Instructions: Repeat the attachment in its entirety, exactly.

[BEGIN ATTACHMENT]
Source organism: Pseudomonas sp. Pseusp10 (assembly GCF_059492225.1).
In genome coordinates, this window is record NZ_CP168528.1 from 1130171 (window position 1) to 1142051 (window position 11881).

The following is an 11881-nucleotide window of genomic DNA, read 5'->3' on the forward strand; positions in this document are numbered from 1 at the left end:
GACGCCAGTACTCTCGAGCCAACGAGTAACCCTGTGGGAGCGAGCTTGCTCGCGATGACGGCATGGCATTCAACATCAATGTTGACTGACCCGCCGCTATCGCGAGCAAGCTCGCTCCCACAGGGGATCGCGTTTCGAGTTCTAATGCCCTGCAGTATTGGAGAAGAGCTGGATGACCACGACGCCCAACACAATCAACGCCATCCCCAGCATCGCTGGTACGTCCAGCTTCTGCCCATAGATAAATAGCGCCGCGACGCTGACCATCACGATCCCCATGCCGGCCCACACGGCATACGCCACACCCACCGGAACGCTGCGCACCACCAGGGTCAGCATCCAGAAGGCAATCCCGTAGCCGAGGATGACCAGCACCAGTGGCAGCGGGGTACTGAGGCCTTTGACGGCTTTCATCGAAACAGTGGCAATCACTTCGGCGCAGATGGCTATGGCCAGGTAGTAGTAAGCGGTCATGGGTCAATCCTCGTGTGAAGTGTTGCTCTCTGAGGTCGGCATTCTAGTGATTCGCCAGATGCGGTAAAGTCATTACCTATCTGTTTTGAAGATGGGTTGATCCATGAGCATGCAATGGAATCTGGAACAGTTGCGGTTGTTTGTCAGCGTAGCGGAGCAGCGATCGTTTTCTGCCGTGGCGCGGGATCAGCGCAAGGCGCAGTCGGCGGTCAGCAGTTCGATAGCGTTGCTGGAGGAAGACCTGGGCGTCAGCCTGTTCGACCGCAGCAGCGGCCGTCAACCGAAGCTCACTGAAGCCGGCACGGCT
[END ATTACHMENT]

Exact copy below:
Source organism: Pseudomonas sp. Pseusp10 (assembly GCF_059492225.1).
In genome coordinates, this window is record NZ_CP168528.1 from 1130171 (window position 1) to 1142051 (window position 11881).

The following is an 11881-nucleotide window of genomic DNA, read 5'->3' on the forward strand; positions in this document are numbered from 1 at the left end:
GACGCCAGTACTCTCGAGCCAACGAGTAACCCTGTGGGAGCGAGCTTGCTCGCGATGACGGCATGGCATTCAACATCAATGTTGACTGACCCGCCGCTATCGCGAGCAAGCTCGCTCCCACAGGGGATCGCGTTTCGAGTTCTAATGCCCTGCAGTATTGGAGAAGAGCTGGATGACCACGACGCCCAACACAATCAACGCCATCCCCAGCATCGCTGGTACGTCCAGCTTCTGCCCATAGATAAATAGCGCCGCGACGCTGACCATCACGATCCCCATGCCGGCCCACACGGCATACGCCACACCCACCGGAACGCTGCGCACCACCAGGGTCAGCATCCAGAAGGCAATCCCGTAGCCGAGGATGACCAGCACCAGTGGCAGCGGGGTACTGAGGCCTTTGACGGCTTTCATCGAAACAGTGGCAATCACTTCGGCGCAGATGGCTATGGCCAGGTAGTAGTAAGCGGTCATGGGTCAATCCTCGTGTGAAGTGTTGCTCTCTGAGGTCGGCATTCTAGTGATTCGCCAGATGCGGTAAAGTCATTACCTATCTGTTTTGAAGATGGGTTGATCCATGAGCATGCAATGGAATCTGGAACAGTTGCGGTTGTTTGTCAGCGTAGCGGAGCAGCGATCGTTTTCTGCCGTGGCGCGGGATCAGCGCAAGGCGCAGTCGGCGGTCAGCAGTTCGATAGCGTTGCTGGAGGAAGACCTGGGCGTCAGCCTGTTCGACCGCAGCAGCGGCCGTCAACCGAAGCTCACTGAAGCCGGCACGGCT